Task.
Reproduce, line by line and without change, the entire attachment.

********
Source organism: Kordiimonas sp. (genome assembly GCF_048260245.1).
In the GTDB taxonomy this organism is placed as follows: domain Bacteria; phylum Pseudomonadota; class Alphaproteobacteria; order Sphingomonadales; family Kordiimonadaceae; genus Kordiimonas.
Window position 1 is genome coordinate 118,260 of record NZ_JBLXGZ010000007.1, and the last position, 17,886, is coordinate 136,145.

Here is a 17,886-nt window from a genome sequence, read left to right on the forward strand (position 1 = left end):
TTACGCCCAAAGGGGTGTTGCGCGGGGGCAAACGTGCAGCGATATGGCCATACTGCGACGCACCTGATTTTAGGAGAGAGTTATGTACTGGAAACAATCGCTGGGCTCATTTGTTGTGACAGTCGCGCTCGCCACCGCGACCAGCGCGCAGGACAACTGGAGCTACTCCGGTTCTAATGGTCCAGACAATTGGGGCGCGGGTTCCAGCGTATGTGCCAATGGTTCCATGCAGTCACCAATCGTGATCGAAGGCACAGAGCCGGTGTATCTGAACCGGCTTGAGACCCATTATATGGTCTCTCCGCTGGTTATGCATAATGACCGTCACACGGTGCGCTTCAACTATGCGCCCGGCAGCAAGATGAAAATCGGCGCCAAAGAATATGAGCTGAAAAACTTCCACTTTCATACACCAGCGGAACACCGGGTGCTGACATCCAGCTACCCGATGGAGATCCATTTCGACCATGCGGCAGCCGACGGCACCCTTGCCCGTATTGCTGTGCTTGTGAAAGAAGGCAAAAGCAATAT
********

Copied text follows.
Source organism: Kordiimonas sp. (genome assembly GCF_048260245.1).
In the GTDB taxonomy this organism is placed as follows: domain Bacteria; phylum Pseudomonadota; class Alphaproteobacteria; order Sphingomonadales; family Kordiimonadaceae; genus Kordiimonas.
Window position 1 is genome coordinate 118,260 of record NZ_JBLXGZ010000007.1, and the last position, 17,886, is coordinate 136,145.

Here is a 17,886-nt window from a genome sequence, read left to right on the forward strand (position 1 = left end):
TTACGCCCAAAGGGGTGTTGCGCGGGGGCAAACGTGCAGCGATATGGCCATACTGCGACGCACCTGATTTTAGGAGAGAGTTATGTACTGGAAACAATCGCTGGGCTCATTTGTTGTGACAGTCGCGCTCGCCACCGCGACCAGCGCGCAGGACAACTGGAGCTACTCCGGTTCTAATGGTCCAGACAATTGGGGCGCGGGTTCCAGCGTATGTGCCAATGGTTCCATGCAGTCACCAATCGTGATCGAAGGCACAGAGCCGGTGTATCTGAACCGGCTTGAGACCCATTATATGGTCTCTCCGCTGGTTATGCATAATGACCGTCACACGGTGCGCTTCAACTATGCGCCCGGCAGCAAGATGAAAATCGGCGCCAAAGAATATGAGCTGAAAAACTTCCACTTTCATACACCAGCGGAACACCGGGTGCTGACATCCAGCTACCCGATGGAGATCCATTTCGACCATGCGGCAGCCGACGGCACCCTTGCCCGTATTGCTGTGCTTGTGAAAGAAGGCAAAAGCAATAT